Save MySQL would not spare open source M&A

A recent pitch from the folks opposing Oracle’s ownership of MySQL via acquisition of Sun Microsystems got me thinking. The plea, ‘Oracle can have Sun, but not MySQL’ may make sense to some, but to me it speaks to the irony of closing out Oracle or any company or anyone from open source. Upon further reflection and given 2010 is off to a roaring pace of M&A, I also began to wonder what the impact of the ‘Save MySQL’ campaign could be on open source in M&A, particularly if it was to successfully derail the acquisition or somehow decouple MySQL from Sun under Oracle?

What would it mean to carve out the open source projects, components, teams and support from companies involved in mergers and acquisitions over the last few years?

Would Citrix have still bought XenSource if Xen were cut out or somehow separated in any way shape or form from the deal? Would it have paid $500m?

Would Nokia have bought Trolltech and Qt for $153m?

More recently, would VMware have purchsed SpringSource for $420m if some or any of SpringSource’s open source projects, developers or holdings — including its own acquisitions Covalent and Hyperic — were not included?

Oh yeah, would we even be here with MySQL owned by Sun Microsystems if Sun were prevented from fully acquiring the project, code and company despite spending $1 billion two years ago?

Some degree of concern about Oracle’s potential ownership of MySQL or any ownership of open source projects and code is certainly warrented and prudent, but I don’t believe the fear that punctuates the message of the ‘Save MySQL’ campaign makes much sense. This is particularly so in light of the past deals listed here and others where the market has required continued investment and support of open source and provided continued revenue and benefits from open source.

While some of these scenarios may be admittedly implausible, I believe that separating out open source components, parts, projects and subsidiaries from vendors could certainly serve to dull the shine of open source software assets and vendors amid M&A valuations, prospects and strategy.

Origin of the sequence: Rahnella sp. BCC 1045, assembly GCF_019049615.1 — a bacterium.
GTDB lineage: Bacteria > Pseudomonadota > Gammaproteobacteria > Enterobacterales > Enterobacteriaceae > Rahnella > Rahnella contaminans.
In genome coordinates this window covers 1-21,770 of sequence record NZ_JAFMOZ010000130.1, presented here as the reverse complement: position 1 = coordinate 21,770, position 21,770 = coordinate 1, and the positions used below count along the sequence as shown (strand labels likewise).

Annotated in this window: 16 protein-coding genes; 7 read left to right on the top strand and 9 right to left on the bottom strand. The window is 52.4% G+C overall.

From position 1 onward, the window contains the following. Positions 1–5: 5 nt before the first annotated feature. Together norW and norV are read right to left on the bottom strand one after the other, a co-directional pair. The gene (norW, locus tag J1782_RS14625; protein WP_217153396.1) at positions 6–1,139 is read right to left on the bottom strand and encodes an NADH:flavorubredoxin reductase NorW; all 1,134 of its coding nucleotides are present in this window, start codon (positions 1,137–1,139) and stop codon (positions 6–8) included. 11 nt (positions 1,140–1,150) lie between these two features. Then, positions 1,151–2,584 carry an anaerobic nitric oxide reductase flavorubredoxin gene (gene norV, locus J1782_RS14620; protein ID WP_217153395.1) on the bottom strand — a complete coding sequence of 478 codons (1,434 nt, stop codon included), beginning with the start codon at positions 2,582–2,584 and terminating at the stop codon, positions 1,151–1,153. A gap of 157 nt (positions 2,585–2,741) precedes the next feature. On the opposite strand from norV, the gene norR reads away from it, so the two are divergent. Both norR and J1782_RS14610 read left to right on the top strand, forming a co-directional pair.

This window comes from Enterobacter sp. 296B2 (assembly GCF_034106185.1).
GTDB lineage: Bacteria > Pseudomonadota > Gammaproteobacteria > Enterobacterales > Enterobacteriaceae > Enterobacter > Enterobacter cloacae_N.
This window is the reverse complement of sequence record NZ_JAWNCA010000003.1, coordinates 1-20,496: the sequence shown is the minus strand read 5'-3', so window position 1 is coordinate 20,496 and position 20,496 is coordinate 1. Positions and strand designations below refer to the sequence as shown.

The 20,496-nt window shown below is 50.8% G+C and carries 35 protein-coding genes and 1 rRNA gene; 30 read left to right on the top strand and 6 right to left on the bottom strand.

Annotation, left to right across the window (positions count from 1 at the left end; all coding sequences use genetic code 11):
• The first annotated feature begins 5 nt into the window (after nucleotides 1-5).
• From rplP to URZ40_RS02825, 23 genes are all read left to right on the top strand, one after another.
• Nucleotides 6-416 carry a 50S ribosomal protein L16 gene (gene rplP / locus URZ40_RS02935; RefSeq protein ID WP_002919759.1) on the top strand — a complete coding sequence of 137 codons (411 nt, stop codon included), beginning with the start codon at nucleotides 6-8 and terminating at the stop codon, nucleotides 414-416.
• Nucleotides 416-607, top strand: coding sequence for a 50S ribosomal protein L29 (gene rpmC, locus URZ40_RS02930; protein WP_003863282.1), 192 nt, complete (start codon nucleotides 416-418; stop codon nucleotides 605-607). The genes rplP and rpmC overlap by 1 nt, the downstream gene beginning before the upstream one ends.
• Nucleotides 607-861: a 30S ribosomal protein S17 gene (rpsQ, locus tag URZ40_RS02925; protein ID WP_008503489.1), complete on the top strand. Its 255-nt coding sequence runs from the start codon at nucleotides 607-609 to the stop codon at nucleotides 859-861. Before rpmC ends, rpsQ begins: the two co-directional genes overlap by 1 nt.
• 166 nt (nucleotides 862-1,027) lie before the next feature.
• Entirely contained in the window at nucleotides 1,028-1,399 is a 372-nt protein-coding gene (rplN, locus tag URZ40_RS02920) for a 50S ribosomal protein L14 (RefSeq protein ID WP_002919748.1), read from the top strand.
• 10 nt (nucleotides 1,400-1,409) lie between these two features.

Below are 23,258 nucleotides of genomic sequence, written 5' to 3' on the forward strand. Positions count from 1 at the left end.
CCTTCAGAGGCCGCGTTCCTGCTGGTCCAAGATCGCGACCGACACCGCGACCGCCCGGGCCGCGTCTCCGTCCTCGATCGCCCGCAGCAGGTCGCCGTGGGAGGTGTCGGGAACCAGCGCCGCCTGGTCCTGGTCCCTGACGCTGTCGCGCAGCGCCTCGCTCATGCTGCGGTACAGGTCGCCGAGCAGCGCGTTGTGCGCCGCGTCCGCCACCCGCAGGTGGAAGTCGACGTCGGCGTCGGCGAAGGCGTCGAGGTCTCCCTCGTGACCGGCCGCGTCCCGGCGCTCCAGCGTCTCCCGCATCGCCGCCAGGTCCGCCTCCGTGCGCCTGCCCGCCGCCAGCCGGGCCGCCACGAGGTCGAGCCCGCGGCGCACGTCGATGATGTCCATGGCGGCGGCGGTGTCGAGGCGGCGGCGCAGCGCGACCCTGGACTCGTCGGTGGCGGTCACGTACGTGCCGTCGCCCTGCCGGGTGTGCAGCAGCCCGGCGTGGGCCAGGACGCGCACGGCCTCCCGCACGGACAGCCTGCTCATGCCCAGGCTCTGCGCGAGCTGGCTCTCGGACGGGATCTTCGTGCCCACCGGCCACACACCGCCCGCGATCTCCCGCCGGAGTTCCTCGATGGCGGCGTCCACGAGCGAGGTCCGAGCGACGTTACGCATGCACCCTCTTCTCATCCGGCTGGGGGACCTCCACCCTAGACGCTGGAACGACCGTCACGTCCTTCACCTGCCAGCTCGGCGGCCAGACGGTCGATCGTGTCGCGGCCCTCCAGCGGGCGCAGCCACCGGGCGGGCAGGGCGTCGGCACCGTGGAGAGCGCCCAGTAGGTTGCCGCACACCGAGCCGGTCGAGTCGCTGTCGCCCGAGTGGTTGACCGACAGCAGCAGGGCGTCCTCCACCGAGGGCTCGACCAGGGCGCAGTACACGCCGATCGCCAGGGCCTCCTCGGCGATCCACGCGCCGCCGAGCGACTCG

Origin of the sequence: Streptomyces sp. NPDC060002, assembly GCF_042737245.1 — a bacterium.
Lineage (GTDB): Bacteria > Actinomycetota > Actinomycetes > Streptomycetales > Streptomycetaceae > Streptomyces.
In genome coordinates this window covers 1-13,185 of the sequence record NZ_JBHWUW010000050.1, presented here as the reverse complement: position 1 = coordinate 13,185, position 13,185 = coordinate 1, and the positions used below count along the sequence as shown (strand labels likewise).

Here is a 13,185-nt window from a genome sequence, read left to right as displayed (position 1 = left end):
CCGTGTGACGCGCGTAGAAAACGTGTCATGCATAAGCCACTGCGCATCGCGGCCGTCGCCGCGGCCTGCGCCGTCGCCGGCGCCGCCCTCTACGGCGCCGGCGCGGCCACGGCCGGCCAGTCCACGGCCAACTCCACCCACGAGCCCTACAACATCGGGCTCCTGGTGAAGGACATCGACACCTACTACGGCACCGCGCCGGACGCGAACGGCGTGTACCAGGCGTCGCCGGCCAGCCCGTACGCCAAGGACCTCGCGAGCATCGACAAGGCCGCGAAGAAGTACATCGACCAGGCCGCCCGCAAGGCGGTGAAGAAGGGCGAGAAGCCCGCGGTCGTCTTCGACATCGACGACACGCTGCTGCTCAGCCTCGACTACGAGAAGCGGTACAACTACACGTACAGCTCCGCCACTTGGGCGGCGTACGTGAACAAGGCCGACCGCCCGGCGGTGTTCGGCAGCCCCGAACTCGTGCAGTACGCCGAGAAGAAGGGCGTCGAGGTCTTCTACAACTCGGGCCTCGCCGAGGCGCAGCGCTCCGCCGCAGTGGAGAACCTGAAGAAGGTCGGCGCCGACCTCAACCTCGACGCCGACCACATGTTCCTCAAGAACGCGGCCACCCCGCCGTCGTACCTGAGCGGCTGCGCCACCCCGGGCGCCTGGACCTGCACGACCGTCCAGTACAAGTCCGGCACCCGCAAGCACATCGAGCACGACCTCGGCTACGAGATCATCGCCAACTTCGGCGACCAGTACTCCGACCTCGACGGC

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9 comments ↓

#1 Arjen Lentz on 01.11.10 at 10:37 pm

Rather invalid argument. The issue over MySQL has little to do with open source, and everything with the database market situation of the two.

#2 Jay Lyman on 01.11.10 at 11:23 pm

Open source tends to increase the value of M&A deals where it’s involved because of its strategic value, and I’m just wondering whether calls to cut out open source parts might impact that. The issue over MySQL has everything to do with open source, as well the database market situation of Sun’s MySQL and Oracle.

JL

#3 451 CAOS Theory » Save MySQL would not spare open source M&A | Open Hacking on 01.11.10 at 11:20 pm

[…] original post here:  451 CAOS Theory » Save MySQL would not spare open source M&A This entry was posted on Monday, January 11th, 2010 at 6:18 pm and is filed under Linux, News, […]

#4 Kristian Nielsen on 01.12.10 at 4:46 am

You seem to have completely missed that the whole issue here is with the European Union Commision deciding if (and under what terms) a dominant market leader (Oracle) can own a competing product (MySQL). And whether the terms “dominant” and “competing product” apply in the first place.

Sun has lots of other Open Source products (Java, OpenSolaris, VirtualBox, …), and there is no talk of cutting out any of those, as there is no potential loss of competition in the market.

Similarly, the other M&A of Open Source technology you mention also seem to have no similar issue with loss of competition?

#5 Jay Lyman on 01.12.10 at 7:00 am

So who should decide which open source parts of Sun can be acquired by Oracle and which open source parts cannot? The ‘Save MySQL’ campaign argues, ‘Oracle can have Sun, but not MySQL.’

In terms of competition, you say the other deals seem to have no similar issue with loss of competition, but I believe the competitive aspects between Oracle database and MySQL database are a stretch, particularly as posed by the ‘Save MySQLers.’

JL

#6 Links 13/1/2010: Linux 2.6.33 RC4, Zenwalk 6.2 Reviewed | Boycott Novell on 01.13.10 at 9:30 pm

[…] Save MySQL would not spare open source M&A A recent pitch from the folks opposing Oracle’s ownership of MySQL via acquisition of Sun Microsystems got me thinking. The plea, ‘Oracle can have Sun, but not MySQL’ may make sense to some, but to me it speaks to the irony of closing out Oracle or any company or anyone from open source. Upon further reflection and given 2010 is off to a roaring pace of M&A, I also began to wonder what the impact of the ‘Save MySQL’ campaign could be on open source in M&A, particularly if it was to successfully derail the acquisition or somehow decouple MySQL from Sun under Oracle? […]

#7 451 CAOS Theory » Everything you always wanted to know about MySQL but were afraid to ask - part three on 01.21.10 at 6:28 am

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#8 uberVU - social comments on 02.13.10 at 12:24 am

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This post was mentioned on Twitter by ripcitylyman: I have similar concerns to M Fleury – http://tinyurl.com/y9hz548 – re: SaveMySQL impact on M&A, as stated here – http://tinyurl.com/ybb8jjp

#9 451 CAOS Theory » Does Consona-Compiere mean community doesn’t matter? on 07.07.10 at 6:01 pm

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